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Puako 27 July 2021

2306 :

Recovery Day

We have found that adults do not travel well. However, waking up in a spectacular new place gives recovery a hearty good start! Sparkly blue morning; coffee and tea barely drunk, and we're off down the Beach Access across the street to see if there really is an ocean. We are not precisely from Missouri, but we did arrive in the night, and there was no evidence of water.

<p>Some of the intertidal zone looks like this</p>

Some of the intertidal zone looks like this

2307 :

This may be Stella's nominee for the most interest animal of the day – a Gecko found on the fence beside the Access. She and it regarded each other at length and depth. She is very interested and well informed about natural phenomena, and hungry for more. Her brother Devan is equally inquisitive about the bits that interest him; currently, the local volcano fascinates. Next week.

2308 :

Craig noticed what the rest of us walked right by: a Green Turtle sunning herself (I'm sure it was a she), recharging hee thermal batteries before going back to sea. Keeping a respectful distance we noticed that for awhile, only her head moved slightly, and she blinked.

“Is she sick? Should we throw water on her?” 

“Nope, she's doing fine.”

2309 :

My nominee for most interesting water animal of the day: a black Sea Slug spangled with little white stars.

[ Alert: bummer ahead! ]

Chad declines to put on a mask and snorkel, claiming that his adventuring days are over; he's too old. 

But then he gets serious and says he remembers vividly what it looked like before, a wonderland, and he chooses not to spoil that memory. 


2310 :

Too sad, but it's true. Whether for natural reasons of the usual litany of climate change, agricultural runoff, poisonous tourist sunblock (the word “poisonous is meant to modify ”sunblock,“ not ”tourist“), resort septage and reduction of precipitation runoff, what used to be a fin reef populated by innumerable fish species, is a desert of broken coral. A few hard corals still survive, but unaccompanied by the expected clouds of little blue fish. I remember the days when it was a very rare morning that I snorkeled out and didn't see a new fish ...but the memory fades into a sad and distant past.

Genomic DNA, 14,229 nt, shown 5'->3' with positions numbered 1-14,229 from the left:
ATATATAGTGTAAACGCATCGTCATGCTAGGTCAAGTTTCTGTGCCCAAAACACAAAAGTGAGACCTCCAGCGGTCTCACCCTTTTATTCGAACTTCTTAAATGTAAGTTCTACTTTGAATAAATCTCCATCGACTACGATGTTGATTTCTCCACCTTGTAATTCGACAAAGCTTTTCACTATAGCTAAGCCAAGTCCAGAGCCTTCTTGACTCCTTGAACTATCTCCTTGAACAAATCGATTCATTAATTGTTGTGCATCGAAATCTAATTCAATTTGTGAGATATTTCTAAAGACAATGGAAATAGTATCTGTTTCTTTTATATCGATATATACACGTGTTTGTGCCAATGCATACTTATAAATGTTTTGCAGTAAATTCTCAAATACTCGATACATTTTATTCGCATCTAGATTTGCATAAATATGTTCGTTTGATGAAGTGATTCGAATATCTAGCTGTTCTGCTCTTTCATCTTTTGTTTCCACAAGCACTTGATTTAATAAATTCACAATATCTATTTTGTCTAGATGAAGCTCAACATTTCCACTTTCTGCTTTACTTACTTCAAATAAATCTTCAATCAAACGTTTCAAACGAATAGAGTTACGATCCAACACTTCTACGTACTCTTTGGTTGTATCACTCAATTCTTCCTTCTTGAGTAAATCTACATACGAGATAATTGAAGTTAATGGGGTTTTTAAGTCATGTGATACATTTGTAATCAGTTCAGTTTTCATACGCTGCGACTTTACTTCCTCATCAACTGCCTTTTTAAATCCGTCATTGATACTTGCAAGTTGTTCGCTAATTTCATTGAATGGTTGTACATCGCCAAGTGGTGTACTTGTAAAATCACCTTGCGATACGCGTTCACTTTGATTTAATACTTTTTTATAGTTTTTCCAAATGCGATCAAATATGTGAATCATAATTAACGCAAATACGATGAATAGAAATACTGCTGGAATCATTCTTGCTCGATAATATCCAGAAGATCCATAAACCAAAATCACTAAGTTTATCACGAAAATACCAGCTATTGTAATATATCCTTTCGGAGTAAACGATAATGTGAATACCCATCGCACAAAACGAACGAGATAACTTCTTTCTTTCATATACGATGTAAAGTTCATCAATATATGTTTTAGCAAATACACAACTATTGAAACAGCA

On the brighter side, the Green Turtle recovery in these waters is remarkable, as is the respect with which they're treated by the humans. Noble creatures!

So, as you see, our turtle turned around and propelled herself slowly down the beach, entered the surf, and with uncanny grasp of the effects of the little waves, launched herself out to sea.

2314 :

2315 :

Even in a desert, there are evidences of life. The top of a sea urchin cast; a discarded crab carapace, one of those “Martian” urchins that abound here on the Big Island, with a purple underside, stubby spines, and a hexagonal mosaic Bucky back! (Here we have the underside.

2316 :

2317 :

While on the subject of Sea Urchins, getting from the shore out to deep enough water to swim comfortably is challenging here, especially at low tide, when the waves break over the remaining reefs, where dwell Spiny Sea Urchins – don't know if they grow up to be the Big Long-spined Urchins also seen here, or if their a dwarf species. But they are sharp, and one of their number stabbed one of our number in her heel when a wave caught her unexpectedly. 


2318 :
<p>Sienna: Panorama of our beach, the bay, North Kohala Mountains</p>

Sienna: Panorama of our beach, the bay, North Kohala Mountains

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